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Where giants walk the earth

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What do Stone Age humans dating back 125 000 years, the Khoekhoen people, the Xhosa people, the Boers, British forts, Percy Fitzpatrick (the writer of Jock of the Bushveld), Denys Reitz of Boer War fame, and the inventor of the jet engine have in common?

Add to the list wingless dung beetles, a massive elephant called Hapoor, and a giant tortoise called Domkrag.

If you answered Addo Elephant Park, you would be absolutely correct.

I was lucky enough to visit this beautiful part of the Eastern Cape recently, for the first time in many years.

Addo starts with A, the first letter in the alphabet, and in my humble opinion this location should rise to the top of anyone’s bucket list. The area is fascinating.

Just as a start, let’s take a look at two of the items on my opening list: Hapoor, the massive bull elephant, was named after the large nick on his ear, thought to have come from a hunter’s rifle. No wonder he had an intense dislike of humankind.

And what about the giant tortoise? He was so gigantic he was known to crawl under cars and lift them up! Which was why he was christened Domkrag, or ‘hydraulic jack’.

Oh yes, Addo is not just any “elephant park”…

My journey started in Port Elizabeth, where I picked up a brand new Isuzu D-Max 3-litre turbo diesel. This workhorse will be doing a few months’ duty at Caravan & Outdoor Life, as it’s our new long-term vehicle.

After getting behind the wheel of the new ride, I headed literally round the corner to Eastern Cape Caravans in Walmer to pick up my home for the trip. The kindness of the owner’s of Eastern Cape Caravans, the Grobler family, was awesome.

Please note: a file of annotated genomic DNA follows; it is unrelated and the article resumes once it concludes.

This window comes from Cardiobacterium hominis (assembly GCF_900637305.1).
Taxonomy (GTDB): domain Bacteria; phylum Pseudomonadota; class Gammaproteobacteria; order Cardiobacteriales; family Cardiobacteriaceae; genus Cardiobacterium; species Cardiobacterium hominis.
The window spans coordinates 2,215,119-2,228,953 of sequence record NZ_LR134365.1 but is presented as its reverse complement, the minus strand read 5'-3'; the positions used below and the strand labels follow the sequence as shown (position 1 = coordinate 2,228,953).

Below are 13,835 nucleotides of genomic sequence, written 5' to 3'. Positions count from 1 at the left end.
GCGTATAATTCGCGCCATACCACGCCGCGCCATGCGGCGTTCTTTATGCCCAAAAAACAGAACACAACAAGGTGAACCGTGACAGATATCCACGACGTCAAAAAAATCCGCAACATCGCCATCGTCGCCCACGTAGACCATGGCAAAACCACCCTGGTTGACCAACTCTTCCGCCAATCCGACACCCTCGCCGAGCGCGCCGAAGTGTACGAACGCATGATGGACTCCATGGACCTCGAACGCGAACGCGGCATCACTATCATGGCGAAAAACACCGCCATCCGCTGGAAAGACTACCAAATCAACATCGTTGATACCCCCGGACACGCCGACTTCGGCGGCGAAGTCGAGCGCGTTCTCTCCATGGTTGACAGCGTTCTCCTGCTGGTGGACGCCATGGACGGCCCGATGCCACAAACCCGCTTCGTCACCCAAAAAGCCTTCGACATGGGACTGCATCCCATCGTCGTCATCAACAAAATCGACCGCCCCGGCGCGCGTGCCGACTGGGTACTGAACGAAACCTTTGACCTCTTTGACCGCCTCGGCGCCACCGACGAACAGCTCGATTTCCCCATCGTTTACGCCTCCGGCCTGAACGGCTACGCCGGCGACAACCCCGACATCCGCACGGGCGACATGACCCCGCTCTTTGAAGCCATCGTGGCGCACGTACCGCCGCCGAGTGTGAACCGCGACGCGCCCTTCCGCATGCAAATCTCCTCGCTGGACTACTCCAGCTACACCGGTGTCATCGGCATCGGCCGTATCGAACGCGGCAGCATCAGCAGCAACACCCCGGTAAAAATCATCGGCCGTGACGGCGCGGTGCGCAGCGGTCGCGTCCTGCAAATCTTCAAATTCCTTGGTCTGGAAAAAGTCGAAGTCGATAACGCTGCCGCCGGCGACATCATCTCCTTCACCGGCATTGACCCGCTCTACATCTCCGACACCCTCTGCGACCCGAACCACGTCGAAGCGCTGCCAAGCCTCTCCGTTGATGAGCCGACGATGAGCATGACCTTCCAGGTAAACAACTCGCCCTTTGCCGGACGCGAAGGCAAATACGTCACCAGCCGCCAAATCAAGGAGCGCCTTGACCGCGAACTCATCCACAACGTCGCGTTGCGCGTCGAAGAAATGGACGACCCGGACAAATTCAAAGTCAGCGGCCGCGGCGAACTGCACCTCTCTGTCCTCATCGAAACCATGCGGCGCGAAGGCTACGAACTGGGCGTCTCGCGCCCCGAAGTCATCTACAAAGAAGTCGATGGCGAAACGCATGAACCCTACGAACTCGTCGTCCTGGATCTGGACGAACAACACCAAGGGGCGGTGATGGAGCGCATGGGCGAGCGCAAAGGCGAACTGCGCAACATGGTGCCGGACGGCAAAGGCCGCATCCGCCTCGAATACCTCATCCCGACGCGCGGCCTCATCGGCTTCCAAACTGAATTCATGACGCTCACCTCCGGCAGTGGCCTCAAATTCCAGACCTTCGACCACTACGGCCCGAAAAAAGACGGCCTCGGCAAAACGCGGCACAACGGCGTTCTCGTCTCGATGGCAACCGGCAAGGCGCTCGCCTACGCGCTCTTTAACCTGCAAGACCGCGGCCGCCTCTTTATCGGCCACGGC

Eben Grobler hadn’t hesitated when he got the call from our office that we are coming to his neck of the woods: “Of course I have a caravan for you! In fact, Richard can use my own personal Jurgens Fleetline for the trip.”

That generous offer only increased when I met Eben, his wife Benita and their daughter Chantelle at their neat Campworld and Safari Centre 4×4 complex in Walmer.

They’d informed us about impending freezing weather expected at Addo, so I’d somehow managed to cram a warm sleeping bag into my suitcase. Not the most comfortable, as it was a mummy bag. At least it was warm.

But Eben told me: “Don’t worry! The double bed is already made up with a down duvet. And there are two extra single duvets just in case you get cold!”

ADDO REST CAMP

I took the more scenic route to Addo via Despatch and Uitenhage. The first thing that strikes you is the immensely dense, thorny forest scrub found in this area. No wonder 18th century travellers described it as a “hunters hell” and “impenetrable thorny thicket”.

Setting up camp in the National Park at the Addo Rest Camp, I discovered the Grobler family had packed me a goodie bag filled with snacks, chips, delicious rusks, Jacobs coffee and long life milk. But best of all, they packed a whole load of ground coffee in sachets. It was quite ingenious. Tear of the top of the sachet, fold out the cardboard wings that hold the open coffee bag in place in your cup, and voila you have a perfect cuppa. I wonder how they knew I was a coffee ‘holic? It was the first time I’d met them!

Addo has a campsite that will draw visitors back time and time again. Neat and mostly shaded there are 21 caravan sites and 12 dedicated sites for tents.

The caravan sites have a neat gravel floor, and each site has a power point (blue plug type), a good braai with an adjustable grill, and monkey-proof bins.

The monkeys can be a serious nuisance so don’t leave food outside or you caravan or tent open. Two caravanners close to me had their mosquito mesh ripped open. So make sure you zip up your canvas vents and mosquito netting before going out.

Easily accessible to all the caravan and camping sites is a well-equipped kitchen with five 2-burner stove tops, a big double stainless steel island sink and a chest deep freeze only for meat.

At the main reception area is a well-stocked shop selling all the basics for camping. They also have a good stock of meat, cold meats, fresh bread, packaged take-away sandwiches, etc.

The also sell beer and wine. The shop also has a large amount of clothing, gifts of all sorts and even expensive binoculars.

Adjoining the shop is the large Cattle Baron restaurant. The well-known franchise keeps up its good name at the park. It’s especially well known for the meat dishes from its grill. I had a superb hamburger on my first night in camp.